Mesenchymal stem cells (MSCs) are resident in the bone marrow throughout normal adult life and have the capacity to differentiate along a number of connective tissue pathways, among them bone, cartilage, and fat. To determine whether functionally normal MSC populations may be isolated from patients with advanced osteoarthritis (OA), we have compared cells from patients undergoing joint replacement with cells from normal donors. Cell populations were compared in terms of yield, proliferation, and capacity to differentiate.


MSCs were prepared from bone marrow aspirates obtained from the iliac crest or from the tibia/femur during joint surgery. In vitro chondrogenic activity was measured as glycosaminoglycan and type II collagen deposition in pellet cultures. Adipogenic activity was measured as the accumulation of Nile Red O-positive lipid vacuoles, and osteogenic activity was measured as calcium deposition and by von Kossa staining.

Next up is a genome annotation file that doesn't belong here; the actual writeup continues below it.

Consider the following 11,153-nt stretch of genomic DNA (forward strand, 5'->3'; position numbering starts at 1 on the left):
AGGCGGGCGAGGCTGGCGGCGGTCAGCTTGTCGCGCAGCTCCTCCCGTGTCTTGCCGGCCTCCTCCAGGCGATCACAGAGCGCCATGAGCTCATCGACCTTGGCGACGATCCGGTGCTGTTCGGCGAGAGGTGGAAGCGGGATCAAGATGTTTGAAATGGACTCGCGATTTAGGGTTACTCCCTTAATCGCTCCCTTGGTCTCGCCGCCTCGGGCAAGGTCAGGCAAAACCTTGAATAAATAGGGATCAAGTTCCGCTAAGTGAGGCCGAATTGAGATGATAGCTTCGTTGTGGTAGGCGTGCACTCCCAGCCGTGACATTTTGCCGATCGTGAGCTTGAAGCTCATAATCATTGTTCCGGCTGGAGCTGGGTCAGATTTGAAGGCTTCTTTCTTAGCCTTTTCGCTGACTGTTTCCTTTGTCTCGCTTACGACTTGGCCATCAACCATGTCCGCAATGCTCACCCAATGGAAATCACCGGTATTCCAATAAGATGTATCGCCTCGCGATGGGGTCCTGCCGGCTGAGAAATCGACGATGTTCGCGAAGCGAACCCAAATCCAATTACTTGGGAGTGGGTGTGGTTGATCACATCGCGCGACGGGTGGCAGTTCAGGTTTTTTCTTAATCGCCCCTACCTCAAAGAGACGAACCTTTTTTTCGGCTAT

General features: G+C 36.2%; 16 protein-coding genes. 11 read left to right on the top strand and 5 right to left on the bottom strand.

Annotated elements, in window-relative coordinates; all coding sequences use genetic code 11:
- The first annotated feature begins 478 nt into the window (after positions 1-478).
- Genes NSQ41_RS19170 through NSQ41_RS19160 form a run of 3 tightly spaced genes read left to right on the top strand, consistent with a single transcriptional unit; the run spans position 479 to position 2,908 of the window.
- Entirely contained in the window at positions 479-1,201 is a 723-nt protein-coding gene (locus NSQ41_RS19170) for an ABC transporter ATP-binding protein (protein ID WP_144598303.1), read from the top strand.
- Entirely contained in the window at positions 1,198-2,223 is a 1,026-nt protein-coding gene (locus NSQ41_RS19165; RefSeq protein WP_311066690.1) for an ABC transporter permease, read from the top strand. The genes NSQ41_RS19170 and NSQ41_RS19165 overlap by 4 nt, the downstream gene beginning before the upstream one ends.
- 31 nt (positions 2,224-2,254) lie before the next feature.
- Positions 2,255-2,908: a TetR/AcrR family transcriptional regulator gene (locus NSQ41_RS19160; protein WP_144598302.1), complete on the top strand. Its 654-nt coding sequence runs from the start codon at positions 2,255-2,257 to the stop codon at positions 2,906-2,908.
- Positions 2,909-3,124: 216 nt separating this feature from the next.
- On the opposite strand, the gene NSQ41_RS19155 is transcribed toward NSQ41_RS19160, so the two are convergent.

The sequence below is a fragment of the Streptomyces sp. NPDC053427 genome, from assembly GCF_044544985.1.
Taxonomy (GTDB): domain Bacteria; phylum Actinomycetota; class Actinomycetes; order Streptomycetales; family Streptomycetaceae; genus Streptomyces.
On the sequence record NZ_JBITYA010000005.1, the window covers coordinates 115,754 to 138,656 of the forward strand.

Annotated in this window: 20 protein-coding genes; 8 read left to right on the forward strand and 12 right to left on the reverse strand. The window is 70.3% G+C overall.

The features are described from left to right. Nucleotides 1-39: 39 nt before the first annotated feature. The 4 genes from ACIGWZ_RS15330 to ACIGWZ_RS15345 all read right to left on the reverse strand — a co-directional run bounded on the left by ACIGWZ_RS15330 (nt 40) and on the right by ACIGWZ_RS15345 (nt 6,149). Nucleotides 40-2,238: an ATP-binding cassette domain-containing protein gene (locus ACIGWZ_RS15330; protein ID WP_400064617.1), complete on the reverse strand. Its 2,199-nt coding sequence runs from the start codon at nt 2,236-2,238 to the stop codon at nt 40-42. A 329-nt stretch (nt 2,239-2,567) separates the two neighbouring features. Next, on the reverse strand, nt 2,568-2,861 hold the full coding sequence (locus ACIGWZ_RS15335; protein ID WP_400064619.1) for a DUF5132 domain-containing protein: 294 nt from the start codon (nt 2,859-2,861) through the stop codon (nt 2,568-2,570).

Patient-derived MSCs formed colonies in primary culture that were characteristically spindle-shaped with normal morphology. The primary cell yield in 36 of 38 cell cultures from OA donors fell within the range found in cultures from normal donors. However, the proliferative capacity of patient-derived MSCs was significantly reduced. There was a significant reduction in in vitro chondrogenic and adipogenic activity in cultures of patient-derived cells compared with that in normal cultures. There was no significant difference in in vitro osteogenic activity. There was no decline in chondrogenic potential with age in cells obtained from individuals with no evidence of OA.


These results raise the possibility that the increase in bone density and loss of cartilage that are characteristic of OA may result from changes in the differentiation profile of the progenitor cells that contribute to the homeostatic maintenance of these tissues.